Thomas Keneally was born in 1935 and, as well as writing many novels, has shown an increasing interest in producing histories. His history of Irish convictism was entitled The Great Shame and was published in all the English language markets. The same was true of his later work, The Commonwealth of Thieves, which looked upon the penal origins of Australia in a way that sought to make the reader feel close to the experience of individual Aboriginals, convicts and officials. His novels include The Chant of Jimmie Blacksmith, Schindler's Ark, The Daughters of Mars, Shame and the Captives and his most recent work, Crimes of the Father. He has the won the Miles Franklin Award, the Booker Prize, the Los Angeles Book Prize, the Royal Society of Literature Prize, the Scripter Award of the University of Southern California, the Mondello International Prize, the Helmerich Prize. He lives in Sydney with his wife, Judy, and is a fierce supporter of the Manly-Warringah Rugby League team.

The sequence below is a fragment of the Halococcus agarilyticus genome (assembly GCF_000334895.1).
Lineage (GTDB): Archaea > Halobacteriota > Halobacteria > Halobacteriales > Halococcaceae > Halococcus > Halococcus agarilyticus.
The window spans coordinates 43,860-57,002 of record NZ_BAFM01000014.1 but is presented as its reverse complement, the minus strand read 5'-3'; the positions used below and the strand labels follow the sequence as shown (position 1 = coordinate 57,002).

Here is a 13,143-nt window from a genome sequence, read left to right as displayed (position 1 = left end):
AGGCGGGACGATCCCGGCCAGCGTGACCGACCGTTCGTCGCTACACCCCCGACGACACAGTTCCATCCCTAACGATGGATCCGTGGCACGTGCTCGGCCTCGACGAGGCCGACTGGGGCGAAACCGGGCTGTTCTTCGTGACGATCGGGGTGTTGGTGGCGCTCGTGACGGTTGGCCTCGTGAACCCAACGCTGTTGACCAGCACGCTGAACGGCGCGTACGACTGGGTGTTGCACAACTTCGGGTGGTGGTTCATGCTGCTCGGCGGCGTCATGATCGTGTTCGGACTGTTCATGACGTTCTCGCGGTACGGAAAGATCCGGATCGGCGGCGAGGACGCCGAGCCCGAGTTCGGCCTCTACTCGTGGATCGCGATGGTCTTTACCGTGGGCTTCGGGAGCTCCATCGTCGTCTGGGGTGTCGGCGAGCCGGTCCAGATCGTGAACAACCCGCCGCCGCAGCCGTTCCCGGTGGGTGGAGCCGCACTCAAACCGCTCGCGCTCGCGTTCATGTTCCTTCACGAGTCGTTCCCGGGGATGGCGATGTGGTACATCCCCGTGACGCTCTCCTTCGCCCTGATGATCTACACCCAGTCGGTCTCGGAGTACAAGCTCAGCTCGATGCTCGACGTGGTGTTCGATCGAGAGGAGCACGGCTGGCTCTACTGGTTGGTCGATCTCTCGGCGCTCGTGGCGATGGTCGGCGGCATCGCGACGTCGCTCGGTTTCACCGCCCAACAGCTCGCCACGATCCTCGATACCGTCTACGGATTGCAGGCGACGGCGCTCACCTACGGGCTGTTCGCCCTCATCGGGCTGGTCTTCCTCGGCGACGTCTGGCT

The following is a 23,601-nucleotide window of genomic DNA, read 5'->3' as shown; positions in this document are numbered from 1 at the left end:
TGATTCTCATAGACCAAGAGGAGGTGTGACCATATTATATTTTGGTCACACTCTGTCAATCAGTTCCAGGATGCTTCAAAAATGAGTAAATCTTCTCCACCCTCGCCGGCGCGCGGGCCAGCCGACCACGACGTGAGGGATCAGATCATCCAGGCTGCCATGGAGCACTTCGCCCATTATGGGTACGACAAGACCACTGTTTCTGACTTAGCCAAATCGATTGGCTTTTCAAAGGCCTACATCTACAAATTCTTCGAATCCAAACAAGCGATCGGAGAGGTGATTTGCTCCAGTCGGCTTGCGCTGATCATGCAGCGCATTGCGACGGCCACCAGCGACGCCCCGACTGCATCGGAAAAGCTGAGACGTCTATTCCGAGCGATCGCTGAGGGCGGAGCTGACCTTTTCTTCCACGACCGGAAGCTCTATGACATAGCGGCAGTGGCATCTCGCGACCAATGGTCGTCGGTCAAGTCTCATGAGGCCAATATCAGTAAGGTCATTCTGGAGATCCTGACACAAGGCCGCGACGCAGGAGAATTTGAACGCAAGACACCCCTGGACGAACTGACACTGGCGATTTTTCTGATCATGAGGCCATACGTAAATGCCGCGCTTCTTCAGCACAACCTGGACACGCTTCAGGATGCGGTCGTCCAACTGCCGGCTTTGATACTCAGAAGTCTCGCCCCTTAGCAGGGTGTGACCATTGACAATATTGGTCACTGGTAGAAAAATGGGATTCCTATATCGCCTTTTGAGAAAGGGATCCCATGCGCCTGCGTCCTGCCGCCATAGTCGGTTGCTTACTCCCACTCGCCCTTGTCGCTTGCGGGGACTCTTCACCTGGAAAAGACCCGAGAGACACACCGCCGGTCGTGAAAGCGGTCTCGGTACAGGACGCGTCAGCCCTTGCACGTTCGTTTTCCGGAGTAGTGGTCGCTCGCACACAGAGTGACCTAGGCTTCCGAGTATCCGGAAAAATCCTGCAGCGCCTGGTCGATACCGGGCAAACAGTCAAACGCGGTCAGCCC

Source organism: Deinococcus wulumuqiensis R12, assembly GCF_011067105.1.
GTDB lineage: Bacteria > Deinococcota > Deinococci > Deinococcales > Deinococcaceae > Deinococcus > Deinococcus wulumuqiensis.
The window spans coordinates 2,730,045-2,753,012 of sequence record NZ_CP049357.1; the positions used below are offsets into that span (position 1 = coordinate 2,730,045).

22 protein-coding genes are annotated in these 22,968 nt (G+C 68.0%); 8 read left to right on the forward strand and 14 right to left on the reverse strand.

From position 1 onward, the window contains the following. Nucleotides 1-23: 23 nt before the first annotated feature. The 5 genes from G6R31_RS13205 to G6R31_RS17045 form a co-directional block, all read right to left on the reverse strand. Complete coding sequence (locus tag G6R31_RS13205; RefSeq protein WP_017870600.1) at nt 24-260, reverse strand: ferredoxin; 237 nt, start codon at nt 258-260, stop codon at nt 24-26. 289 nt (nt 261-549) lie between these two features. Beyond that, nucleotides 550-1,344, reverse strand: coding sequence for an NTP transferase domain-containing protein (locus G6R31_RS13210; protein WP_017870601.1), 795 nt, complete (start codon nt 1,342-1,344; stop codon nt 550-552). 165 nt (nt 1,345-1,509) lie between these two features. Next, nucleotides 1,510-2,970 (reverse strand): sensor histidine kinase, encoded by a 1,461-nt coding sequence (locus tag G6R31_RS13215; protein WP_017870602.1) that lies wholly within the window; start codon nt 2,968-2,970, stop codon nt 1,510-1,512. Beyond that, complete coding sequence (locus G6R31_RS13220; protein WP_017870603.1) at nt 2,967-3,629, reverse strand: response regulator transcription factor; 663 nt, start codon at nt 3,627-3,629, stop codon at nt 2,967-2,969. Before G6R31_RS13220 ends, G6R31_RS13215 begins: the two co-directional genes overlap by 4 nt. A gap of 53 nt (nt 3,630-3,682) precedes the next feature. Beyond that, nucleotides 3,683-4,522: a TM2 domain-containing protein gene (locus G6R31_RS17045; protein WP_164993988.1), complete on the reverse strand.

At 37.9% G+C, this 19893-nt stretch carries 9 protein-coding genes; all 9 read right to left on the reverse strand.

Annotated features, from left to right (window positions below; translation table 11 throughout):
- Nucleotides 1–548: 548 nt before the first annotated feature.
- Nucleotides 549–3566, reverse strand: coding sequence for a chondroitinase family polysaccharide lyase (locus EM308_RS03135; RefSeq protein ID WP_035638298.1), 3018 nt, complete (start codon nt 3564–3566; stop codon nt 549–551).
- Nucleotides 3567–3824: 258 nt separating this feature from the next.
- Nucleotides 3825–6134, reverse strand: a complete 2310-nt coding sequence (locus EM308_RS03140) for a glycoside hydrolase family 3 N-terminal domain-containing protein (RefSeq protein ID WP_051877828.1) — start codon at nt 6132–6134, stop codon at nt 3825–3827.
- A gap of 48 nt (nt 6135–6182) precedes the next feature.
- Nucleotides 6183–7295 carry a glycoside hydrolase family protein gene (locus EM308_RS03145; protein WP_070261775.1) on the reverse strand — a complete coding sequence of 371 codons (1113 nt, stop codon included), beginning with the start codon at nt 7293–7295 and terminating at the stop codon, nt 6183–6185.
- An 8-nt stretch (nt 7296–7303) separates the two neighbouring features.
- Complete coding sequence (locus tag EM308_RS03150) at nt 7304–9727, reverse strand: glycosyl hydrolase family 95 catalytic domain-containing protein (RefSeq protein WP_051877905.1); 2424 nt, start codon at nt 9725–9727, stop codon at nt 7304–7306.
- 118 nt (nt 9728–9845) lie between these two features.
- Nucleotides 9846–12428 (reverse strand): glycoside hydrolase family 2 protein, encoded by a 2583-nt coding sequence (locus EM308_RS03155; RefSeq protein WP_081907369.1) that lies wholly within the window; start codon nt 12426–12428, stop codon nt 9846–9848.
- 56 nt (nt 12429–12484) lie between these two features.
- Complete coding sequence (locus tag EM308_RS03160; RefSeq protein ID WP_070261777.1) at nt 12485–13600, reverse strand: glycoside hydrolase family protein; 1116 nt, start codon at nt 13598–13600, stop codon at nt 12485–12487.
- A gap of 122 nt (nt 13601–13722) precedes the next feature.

"The story of Australia and the Australians could be in no better
hands than Keneally's." --West Australian
"Giving us what Australian history has desperately needed for years." --Canberra Times
"Keneally evokes these distant lives with concrete detail and vivid sympathy . . . his people inhabit the same world we do-we meet them without the hesitation of reaching across voids of space and time." --Sydney Morning Herald